The Real Story Behind JPMorgan's Infamous "Whale" Trade

Here's an insight for you - along with a trademark indictment, of course.

Take it with a grain of salt, because it's just an educated guess on my part.

It's about how the infamous London Whale may have been harpooned by spawn from his own pod.

For those who haven't heard, the London Whale is one of the latest traders to make the headlines. Bruno Iksil was the top trader at JPMorgan Chase's Chief Investment Office (CIO) in London.

He got the nickname "the London Whale" for the outsized bets he became known for.

But this is no fish story...

Last year JP Morgan's Chief Investment Office bet the house. They invested untold billions of dollars of the bank's excess money - mostly depositors' dough it hadn't lent out - by putting on a whale-sized trade in credit derivatives.

The bank's loss on that trade is over $6.2 billion... and counting.

Now, it appears that, besides the lucky hedge funds on the other side of the Whale's bleeding bet, there were JPMorgan traders elsewhere in the bank betting against the Whale's position.

According to Reuters on Tuesday, "The U.S. Senate Permanent Committee on Investigations, which launched an inquiry into the trading loss last fall, is looking into the how different divisions of the bank wound up on opposite sides of the same trade, said one of the people familiar with the matter."

Now, here's where my educated guess comes in: It's highly unlikely - near impossible - for a desk to allow a big dog trader's big positions to be offset by any other trader(s) on the same desk - or under the same boss - unless it is agreed on that they work together to hedge the position.

Small opposing positions might be taken by traders on the same desk, sure, because traders make their own profit and loss (P/L) on the desk. But offsetting, or "netting" out, the big dog's play? No way.

That never happens - unless it happens by agreement.

For example: In the mid-eighties I was hired out of Chicago - because of my reputation as a hedge trader - by Lloyds Bank to hedge the Bank's government desk, their currency desk and their special products (derivatives) desk.

One by one, in succession, the heads of the government desk, then the currency desk, then the derivatives desk, all took me out to lunch. They said, "Sorry, nothing personal, but we're not going to work with you, ever. We will shut down the Treasury Department (meaning they had all decided to leave and cripple the Bank!) before we do that. We run our own books, and if we think we're overexposed, we'll sell our positions or do what we want to do. We're not going to have our bonuses subjected to the idiots in management."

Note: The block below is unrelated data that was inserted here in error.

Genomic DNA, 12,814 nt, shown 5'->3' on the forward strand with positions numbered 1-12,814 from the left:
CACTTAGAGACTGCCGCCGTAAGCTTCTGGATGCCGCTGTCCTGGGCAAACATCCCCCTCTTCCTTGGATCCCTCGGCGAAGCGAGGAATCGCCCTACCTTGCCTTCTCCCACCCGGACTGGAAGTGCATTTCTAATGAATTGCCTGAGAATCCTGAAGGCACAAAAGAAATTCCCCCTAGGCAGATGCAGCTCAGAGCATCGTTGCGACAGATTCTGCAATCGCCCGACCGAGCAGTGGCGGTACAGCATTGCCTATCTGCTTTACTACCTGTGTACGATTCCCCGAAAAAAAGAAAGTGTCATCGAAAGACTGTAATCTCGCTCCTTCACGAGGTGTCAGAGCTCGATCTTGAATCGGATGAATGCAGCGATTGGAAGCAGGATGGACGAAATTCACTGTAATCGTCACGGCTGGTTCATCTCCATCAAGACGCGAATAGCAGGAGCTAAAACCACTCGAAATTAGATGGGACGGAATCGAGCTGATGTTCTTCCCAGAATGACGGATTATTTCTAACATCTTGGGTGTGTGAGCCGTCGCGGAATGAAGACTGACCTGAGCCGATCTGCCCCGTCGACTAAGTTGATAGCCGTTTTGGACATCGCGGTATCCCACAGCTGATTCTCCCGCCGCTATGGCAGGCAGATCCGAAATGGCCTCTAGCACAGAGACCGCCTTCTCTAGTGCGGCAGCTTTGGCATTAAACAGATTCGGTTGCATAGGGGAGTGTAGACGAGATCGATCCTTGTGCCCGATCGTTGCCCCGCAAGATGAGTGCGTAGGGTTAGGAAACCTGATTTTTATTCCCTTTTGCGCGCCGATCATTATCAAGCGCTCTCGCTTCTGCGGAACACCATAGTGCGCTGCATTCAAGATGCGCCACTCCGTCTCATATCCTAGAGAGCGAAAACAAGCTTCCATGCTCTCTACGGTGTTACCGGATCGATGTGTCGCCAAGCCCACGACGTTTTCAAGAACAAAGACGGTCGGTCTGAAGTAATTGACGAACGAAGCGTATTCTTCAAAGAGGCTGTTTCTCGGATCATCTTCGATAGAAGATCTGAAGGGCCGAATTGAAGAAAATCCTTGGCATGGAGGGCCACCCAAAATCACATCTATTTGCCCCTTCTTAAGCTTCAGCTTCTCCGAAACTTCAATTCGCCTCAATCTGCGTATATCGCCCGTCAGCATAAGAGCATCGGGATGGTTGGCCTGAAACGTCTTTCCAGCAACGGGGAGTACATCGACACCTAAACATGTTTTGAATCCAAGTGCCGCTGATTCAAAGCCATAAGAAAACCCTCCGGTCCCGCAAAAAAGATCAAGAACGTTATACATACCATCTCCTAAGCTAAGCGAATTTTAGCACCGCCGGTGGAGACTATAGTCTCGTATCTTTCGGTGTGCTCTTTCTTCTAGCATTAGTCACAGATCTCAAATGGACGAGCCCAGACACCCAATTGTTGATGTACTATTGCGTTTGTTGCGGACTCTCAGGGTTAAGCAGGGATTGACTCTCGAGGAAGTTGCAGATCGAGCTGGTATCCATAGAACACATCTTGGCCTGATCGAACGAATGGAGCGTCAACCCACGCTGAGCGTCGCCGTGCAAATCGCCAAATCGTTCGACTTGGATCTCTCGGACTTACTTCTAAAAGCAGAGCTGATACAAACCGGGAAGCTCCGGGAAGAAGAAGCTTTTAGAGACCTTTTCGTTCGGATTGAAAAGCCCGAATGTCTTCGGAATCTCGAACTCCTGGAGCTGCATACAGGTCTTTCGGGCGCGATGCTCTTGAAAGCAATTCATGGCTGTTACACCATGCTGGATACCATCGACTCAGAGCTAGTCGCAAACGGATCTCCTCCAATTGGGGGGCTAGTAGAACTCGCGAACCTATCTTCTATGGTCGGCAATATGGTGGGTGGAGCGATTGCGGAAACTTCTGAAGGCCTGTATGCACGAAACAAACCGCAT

They won. That tells you about where the power really resides in banks. Management apologized to me for putting me in the middle of their power struggle and gave me my own desk and said, "Trade whatever you want. You have your own P/L."

What appears to have happened at JPMorgan Chase is that the counter trades took place in a separate area (desk) with its own P/L, where those traders "faded" the Whale - whose positions they should never have been privy to.

In other words, they were padding their own P/L for their bonus pool (probably) by leaking the Whale's position to Blue Mountain, Saba, etc. Then, they could bet against the Whale's position and actually bust his book to make a ton of money on their trades.

Now that is unusual - at least to the degree that it "might" have happened.

But it goes to show how cutthroat Wall Street can be - and that it's every man for himself.

I'd be willing to bet (well, maybe not after this article), that if any of those JPM traders gets fired, they're going to Blue Mountain or Saba or any of the other six or so desks they helped make a profit on the fade trade.

Welcome to Too Big To Be Legit.

Did I say that I was just guessing? Well, I am. I'm a trader. I'm just "speculating."

But, if it walks like a duck...


About the Author

Shah Gilani boasts a financial pedigree unlike any other. He ran his first hedge fund in 1982 from his seat on the floor of the Chicago Board of Options Exchange. When options on the Standard & Poor's 100 began trading on March 11, 1983, Shah worked in "the pit" as a market maker.

The work he did laid the foundation for what would later become the VIX - to this day one of the most widely used indicators worldwide. After leaving Chicago to run the futures and options division of the British banking giant Lloyd's TSB, Shah moved up to Roosevelt & Cross Inc., an old-line New York boutique firm. There he originated and ran a packaged fixed-income trading desk, and established that company's "listed" and OTC trading desks.

Shah founded a second hedge fund in 1999, which he ran until 2003.

Shah's vast network of contacts includes the biggest players on Wall Street and in international finance. These contacts give him the real story - when others only get what the investment banks want them to see.

Today, as editor of Hyperdrive Portfolio, Shah presents his legion of subscribers with massive profit opportunities that result from paradigm shifts in the way we work, play, and live.

Shah is a frequent guest on CNBC, Forbes, and MarketWatch, and you can catch him every week on Fox Business's Varney & Co.

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